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My friend Paulette took this photo of me in Toronto's Union Station, May, 2010, as I embarked on the second leg of my solo cross-Canada train trip. Don't I look like an adventurer in my Tilley hat and my Tilley clothes?
In 1967, when I lived with my family in White Rock, BC, my brother Clint joined the Royal Canadian Navy along with two of his friends. They were put on a train in Vancouver and sent to Halifax, Nova Scotia, while boys from the east coast were sent to Victoria, BC.
Mother and I thought the idea of a train trip across the country sounded great, so, off and on for the next 40 or 45 years we talked about it, always saying, "We must do that some day."
Of course, "some day" never came. What did come was a time when Mom no longer felt up to doing it, and then, in 2007, she died. Dad died in 2009. They had done pretty much everything they ever wanted to do, and, as a family, we had no regrets. I still had one dream, though: I wanted to make the trip Mom and I never got around to making.
By then, I had already travelled by train from Vancouver to the Rockies, and I was living here in southeastern Alberta, so instead of going back home to Vancouver to start my journey, I went up to Edmonton to take the train from there to Toronto, from Toronto to Montreal, from Montreal to the Gaspé Peninsula and back, then from Montreal to Moncton, New Brunswick.
First, I spent a few days visiting my friend Paulette at her home near Toronto, before she accompanied me to Union Station to wave me off and to mark the occasion with the above photo. (It was the profile picture on my blog for the next year.)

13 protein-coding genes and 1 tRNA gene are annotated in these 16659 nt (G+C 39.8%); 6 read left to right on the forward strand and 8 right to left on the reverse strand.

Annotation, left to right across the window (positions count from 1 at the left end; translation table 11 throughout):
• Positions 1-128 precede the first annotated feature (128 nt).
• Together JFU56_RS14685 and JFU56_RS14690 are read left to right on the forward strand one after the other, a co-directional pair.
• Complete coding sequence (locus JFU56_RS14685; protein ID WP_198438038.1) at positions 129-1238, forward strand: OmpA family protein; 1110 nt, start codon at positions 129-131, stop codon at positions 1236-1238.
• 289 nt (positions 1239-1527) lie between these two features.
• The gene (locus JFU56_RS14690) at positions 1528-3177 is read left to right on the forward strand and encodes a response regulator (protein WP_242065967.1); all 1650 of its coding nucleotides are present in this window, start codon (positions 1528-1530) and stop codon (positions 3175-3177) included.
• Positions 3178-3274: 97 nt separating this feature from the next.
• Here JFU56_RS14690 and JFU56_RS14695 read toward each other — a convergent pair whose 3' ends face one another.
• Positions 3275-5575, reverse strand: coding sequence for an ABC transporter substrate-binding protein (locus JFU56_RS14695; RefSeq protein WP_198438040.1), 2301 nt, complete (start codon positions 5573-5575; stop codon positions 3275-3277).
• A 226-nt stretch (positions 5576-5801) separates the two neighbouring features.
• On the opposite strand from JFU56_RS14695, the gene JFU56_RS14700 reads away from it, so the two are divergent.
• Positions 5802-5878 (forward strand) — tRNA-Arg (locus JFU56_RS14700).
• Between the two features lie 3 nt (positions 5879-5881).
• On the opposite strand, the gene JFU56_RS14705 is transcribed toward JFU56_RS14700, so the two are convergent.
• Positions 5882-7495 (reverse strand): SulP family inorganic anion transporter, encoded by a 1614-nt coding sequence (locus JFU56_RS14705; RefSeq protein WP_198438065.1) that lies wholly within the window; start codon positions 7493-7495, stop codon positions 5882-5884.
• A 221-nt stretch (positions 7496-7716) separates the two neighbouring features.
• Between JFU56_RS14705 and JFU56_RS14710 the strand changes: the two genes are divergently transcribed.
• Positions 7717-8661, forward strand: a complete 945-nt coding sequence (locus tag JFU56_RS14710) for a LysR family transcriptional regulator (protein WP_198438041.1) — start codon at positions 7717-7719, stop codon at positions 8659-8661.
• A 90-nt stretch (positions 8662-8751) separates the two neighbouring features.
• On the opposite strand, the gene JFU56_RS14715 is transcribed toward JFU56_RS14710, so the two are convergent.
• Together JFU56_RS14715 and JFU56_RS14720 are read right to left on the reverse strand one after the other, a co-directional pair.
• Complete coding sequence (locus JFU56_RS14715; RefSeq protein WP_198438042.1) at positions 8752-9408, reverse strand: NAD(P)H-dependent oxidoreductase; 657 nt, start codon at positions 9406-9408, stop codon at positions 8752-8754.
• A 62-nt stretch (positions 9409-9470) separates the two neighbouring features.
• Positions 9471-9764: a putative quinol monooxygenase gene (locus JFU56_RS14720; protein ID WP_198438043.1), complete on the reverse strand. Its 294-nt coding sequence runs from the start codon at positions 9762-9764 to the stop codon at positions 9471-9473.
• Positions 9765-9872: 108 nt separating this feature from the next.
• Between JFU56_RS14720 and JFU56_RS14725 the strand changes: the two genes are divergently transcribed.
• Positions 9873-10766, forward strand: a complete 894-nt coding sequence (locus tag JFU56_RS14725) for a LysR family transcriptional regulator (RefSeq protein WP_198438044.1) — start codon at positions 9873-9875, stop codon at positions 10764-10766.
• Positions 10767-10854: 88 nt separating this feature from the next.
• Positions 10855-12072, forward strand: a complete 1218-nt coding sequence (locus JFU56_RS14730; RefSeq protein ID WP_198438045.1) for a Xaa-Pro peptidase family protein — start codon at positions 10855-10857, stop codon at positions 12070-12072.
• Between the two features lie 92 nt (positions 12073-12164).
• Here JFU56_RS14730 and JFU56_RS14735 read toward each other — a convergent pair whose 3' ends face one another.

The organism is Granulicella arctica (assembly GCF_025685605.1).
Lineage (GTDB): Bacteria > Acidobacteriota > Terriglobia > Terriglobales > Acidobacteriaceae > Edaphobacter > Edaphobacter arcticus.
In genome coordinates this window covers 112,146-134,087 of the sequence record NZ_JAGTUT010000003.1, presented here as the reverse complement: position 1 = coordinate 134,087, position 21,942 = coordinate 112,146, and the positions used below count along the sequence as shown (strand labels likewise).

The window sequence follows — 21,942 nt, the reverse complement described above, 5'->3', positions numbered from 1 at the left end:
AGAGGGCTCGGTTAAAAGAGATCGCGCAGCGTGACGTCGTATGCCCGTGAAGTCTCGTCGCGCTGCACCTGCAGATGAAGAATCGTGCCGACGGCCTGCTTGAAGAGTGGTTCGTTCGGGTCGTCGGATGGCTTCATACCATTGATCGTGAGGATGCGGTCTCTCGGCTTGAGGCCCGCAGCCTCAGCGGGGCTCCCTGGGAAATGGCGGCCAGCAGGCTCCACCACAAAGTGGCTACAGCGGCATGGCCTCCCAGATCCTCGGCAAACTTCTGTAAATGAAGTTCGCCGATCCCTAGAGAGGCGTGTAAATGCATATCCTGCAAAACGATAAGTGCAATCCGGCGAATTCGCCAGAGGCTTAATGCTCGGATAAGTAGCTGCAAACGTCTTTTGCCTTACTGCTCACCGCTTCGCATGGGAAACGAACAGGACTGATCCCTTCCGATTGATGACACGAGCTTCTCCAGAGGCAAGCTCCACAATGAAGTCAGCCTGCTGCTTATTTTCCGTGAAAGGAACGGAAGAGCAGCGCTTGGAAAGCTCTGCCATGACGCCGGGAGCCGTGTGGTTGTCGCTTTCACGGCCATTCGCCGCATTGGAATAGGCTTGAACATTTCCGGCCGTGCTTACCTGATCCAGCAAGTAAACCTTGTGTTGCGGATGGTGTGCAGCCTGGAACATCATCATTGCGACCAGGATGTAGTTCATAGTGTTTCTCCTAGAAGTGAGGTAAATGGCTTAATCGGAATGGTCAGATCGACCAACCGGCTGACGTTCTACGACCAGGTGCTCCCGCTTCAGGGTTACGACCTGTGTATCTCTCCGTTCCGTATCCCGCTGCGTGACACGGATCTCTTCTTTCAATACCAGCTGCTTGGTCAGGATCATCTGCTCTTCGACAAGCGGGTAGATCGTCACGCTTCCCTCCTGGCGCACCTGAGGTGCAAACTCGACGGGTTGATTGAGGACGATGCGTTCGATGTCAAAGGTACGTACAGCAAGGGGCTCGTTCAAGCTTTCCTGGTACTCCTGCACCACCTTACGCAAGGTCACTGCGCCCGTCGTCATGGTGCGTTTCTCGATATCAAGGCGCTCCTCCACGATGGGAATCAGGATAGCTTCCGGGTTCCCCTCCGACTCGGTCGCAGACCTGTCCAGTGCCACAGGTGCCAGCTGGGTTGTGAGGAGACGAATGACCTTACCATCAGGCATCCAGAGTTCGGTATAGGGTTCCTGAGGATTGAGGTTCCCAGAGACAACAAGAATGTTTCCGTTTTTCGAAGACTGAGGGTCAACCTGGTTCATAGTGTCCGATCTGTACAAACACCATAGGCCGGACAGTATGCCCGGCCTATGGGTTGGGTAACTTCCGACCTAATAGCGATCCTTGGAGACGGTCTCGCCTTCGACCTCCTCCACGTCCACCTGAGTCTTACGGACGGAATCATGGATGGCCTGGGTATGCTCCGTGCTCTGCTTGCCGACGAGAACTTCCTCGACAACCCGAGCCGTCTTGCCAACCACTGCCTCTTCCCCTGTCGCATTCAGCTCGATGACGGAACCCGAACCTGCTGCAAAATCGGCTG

I highly recommend a trans-Canada train trip with Via Rail. It isn't cheap, and it isn't fast, but it is wonderful. This is old-time train travel, folks. The journey is part of the destination. I had a lower berth (very roomy and comfy) so my fare included three delicious meals a day in the beautiful dining car, where I could meet with, and eat with, my fellow travellers.
It was a veritable trans-Canada cruise!
If I needed help getting on and off the train, there was always a Via staff member to help me with my luggage or with my three-legged cane (I don't leave home without it). The phrase "give me a hand" doesn't need to be spoken, it just happens. The service is great.
|Between Toronto and Montreal.|
Yes, European trains are faster (some are a great deal faster), and quieter (because they're electric) but I so enjoy the clickety-clack of the train cars in Canada, the 360-degree beauty from the scenic Park cars, the conviviality of the lounge areas, the luxury of the elegant dining cars, and the gracious help of Via personnel.
Most of all, I love the soulful sound of the train whistle, which, rather than waking me up, lulls me to sleep instead. I'm glad there isn't a sign like this one (right) for the CP Rail freight trains coming through our town. If I'm not asleep yet, the whistle of the midnight train is like a lullaby.
Posted for ABC Wednesday, the meme started by Mrs. Nesbitt in the UK
and carried on by her talented team of photobloggers. Thanks, Mrs. N., and thanks, team!
To see how other bloggers made Use of the letter U, please click HERE!